In vulnerability analysis, adjudication is the process of evaluating and ranking vulnerabilities in terms of the potential threat they may pose to the organization. It also implies that some action can and will be taken to minimize this threat. Adjudication is useful because it is one of the most important factors that will influence how you prioritize your exploitation efforts, with the goal of maximizing the test's efficiency.

Note: Do not confuse adjudication with mitigation.

Although you are certainly free to use your own system for scoring threat levels, it's usually a good idea to rely on an industry standard like the Common Vulnerability Scoring System (CVSS) to do this for you. The CVSS is an open standard that defines how vulnerability data can be quantified while taking into account the degrees of risk to different types of systems or information. It does this by using three core metric groups (base, temporary, and environmental) to describe vulnerabilities in multiple ways. Scoring in CVSS (version 3) is numerical, and a range of numbers is also given a rating.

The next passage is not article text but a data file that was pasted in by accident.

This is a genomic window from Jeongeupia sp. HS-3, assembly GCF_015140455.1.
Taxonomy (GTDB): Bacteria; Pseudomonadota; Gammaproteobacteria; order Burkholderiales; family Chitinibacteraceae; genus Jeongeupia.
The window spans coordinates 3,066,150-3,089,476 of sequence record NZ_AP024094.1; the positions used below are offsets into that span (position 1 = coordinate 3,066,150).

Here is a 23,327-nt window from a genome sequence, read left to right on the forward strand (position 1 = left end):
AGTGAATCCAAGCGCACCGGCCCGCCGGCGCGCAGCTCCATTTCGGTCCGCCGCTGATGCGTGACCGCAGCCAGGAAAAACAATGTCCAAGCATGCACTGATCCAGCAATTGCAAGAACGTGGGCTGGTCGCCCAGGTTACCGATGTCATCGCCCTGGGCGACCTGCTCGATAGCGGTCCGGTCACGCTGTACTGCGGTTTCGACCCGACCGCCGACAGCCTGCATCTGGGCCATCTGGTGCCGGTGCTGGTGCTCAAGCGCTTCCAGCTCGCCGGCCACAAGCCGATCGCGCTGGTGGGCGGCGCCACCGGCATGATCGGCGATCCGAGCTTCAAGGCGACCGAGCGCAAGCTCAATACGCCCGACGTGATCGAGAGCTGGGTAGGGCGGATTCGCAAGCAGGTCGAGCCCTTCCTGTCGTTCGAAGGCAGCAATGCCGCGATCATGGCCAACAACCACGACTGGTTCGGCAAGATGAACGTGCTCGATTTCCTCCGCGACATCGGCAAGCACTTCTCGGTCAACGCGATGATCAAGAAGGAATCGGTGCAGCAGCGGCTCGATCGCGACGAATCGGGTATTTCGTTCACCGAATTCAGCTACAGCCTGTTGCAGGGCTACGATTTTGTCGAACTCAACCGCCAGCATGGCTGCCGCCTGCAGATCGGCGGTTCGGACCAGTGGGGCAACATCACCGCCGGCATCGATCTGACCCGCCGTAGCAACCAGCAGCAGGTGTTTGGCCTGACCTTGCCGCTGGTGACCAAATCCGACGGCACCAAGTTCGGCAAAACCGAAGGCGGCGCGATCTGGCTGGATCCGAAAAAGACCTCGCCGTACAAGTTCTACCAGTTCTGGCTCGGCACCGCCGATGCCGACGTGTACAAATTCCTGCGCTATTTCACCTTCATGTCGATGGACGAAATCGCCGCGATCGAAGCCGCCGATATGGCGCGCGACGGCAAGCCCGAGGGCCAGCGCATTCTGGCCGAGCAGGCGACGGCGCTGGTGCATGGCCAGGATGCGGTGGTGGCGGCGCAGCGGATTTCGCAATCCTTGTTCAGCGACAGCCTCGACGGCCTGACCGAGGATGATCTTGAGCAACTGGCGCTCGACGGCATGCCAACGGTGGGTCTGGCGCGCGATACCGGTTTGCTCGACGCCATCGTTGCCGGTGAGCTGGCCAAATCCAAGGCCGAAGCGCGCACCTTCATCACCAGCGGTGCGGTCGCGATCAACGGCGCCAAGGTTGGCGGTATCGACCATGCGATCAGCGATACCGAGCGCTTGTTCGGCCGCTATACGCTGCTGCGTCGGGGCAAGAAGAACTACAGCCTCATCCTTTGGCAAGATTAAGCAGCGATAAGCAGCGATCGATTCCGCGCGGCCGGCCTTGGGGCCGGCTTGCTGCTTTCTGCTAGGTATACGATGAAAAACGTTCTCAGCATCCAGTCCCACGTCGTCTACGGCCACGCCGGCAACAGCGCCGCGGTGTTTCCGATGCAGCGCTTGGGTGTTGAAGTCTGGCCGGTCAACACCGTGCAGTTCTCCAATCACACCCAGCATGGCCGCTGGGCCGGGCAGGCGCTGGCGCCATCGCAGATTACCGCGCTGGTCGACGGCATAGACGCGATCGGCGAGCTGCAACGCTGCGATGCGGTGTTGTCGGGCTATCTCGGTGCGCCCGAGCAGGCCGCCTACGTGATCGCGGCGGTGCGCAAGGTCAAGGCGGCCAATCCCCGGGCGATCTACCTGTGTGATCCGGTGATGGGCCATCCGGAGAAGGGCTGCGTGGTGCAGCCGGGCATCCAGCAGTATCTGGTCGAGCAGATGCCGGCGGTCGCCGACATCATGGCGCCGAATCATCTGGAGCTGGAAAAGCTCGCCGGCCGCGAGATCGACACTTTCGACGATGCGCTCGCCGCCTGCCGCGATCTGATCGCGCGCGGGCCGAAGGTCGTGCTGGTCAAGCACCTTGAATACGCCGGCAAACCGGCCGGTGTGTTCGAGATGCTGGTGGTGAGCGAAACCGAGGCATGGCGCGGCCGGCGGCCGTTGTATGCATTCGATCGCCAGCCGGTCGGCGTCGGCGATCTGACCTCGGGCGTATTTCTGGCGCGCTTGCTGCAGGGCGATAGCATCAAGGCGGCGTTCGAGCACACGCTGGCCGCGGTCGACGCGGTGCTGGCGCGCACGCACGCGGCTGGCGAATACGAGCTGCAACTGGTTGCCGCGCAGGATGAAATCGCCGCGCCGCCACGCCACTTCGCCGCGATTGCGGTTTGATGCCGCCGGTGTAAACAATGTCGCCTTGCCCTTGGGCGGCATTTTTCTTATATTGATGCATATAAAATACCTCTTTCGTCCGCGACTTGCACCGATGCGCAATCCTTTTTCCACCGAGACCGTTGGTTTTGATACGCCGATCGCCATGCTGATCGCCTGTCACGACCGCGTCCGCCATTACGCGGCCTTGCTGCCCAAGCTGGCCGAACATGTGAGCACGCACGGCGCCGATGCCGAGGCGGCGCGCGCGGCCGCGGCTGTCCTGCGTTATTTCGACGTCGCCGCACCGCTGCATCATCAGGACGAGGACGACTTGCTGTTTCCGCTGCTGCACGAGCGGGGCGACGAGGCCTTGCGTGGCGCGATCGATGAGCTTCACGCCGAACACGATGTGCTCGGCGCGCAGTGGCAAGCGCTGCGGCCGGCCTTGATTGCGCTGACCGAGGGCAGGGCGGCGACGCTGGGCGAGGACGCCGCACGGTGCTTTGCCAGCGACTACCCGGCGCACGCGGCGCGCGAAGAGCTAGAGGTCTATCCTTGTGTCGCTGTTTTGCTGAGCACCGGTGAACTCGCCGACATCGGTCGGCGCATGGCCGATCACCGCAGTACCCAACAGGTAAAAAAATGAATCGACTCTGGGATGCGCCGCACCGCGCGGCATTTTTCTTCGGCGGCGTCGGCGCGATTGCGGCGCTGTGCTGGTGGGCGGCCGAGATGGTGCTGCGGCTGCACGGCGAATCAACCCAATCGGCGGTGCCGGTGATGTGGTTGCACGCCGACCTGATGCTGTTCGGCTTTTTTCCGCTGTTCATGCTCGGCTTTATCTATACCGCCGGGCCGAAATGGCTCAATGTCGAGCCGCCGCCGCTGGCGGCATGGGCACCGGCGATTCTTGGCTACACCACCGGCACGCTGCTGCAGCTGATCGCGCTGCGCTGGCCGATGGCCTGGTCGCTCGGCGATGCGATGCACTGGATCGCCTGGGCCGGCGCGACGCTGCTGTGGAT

Rating

Score Range

None

0.0

Low

0.1–3.9

Medium

4.0–6.9

High

7.0–8.9

Critical

9.0–10.0

The CVSS is leveraged by several industry-recognized vulnerability databases. The U.S. government's National Vulnerability Database (NVD), which provides a list of vulnerabilities in the Common Vulnerabilities and Exposures (CVE) database, pairs each vulnerability with a CVSS score.

CVSS example of a SQL Injection
CVE-2005-4416 : SQL injection vulnerability in index.php in TML CMS 0.5 allows remote attackers to execute arbitrary SQL commands via th
CVE-2005-4416 : SQL injection vulnerability in index.php in TML CMS 0.5 allows remote attackers to execute arbitrary SQL commands via the id parameter.